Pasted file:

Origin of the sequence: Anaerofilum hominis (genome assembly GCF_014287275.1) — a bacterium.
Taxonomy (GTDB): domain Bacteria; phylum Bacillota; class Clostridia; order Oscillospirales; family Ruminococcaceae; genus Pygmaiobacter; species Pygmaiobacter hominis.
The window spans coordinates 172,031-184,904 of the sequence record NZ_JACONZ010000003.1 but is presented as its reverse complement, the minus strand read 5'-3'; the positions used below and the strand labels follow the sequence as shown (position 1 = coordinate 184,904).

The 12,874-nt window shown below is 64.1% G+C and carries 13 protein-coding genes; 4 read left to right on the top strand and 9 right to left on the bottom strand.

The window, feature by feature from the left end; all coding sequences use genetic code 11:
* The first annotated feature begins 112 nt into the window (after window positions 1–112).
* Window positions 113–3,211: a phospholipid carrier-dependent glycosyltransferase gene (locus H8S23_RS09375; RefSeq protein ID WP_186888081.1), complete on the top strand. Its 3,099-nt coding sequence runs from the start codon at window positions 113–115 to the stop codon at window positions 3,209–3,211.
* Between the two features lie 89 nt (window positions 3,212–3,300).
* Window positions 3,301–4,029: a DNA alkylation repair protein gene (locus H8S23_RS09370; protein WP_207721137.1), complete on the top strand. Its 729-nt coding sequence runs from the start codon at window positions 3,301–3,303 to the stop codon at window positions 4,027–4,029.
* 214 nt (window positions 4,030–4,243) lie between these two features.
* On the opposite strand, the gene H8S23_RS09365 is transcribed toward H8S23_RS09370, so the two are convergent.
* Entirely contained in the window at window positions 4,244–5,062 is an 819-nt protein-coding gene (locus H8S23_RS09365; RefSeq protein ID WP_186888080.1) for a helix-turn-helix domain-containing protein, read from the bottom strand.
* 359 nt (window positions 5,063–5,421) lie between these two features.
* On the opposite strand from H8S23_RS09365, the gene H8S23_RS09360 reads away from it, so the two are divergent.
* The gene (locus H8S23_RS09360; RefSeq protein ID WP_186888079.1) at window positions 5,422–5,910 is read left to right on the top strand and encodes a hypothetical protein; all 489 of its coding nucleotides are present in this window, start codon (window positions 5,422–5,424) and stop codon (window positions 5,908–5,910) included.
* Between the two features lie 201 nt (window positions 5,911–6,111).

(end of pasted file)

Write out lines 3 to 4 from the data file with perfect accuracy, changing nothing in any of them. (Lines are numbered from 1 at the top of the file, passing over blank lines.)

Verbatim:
The window spans coordinates 172,031-184,904 of the sequence record NZ_JACONZ010000003.1 but is presented as its reverse complement, the minus strand read 5'-3'; the positions used below and the strand labels follow the sequence as shown (position 1 = coordinate 184,904).

The 12,874-nt window shown below is 64.1% G+C and carries 13 protein-coding genes; 4 read left to right on the top strand and 9 right to left on the bottom strand.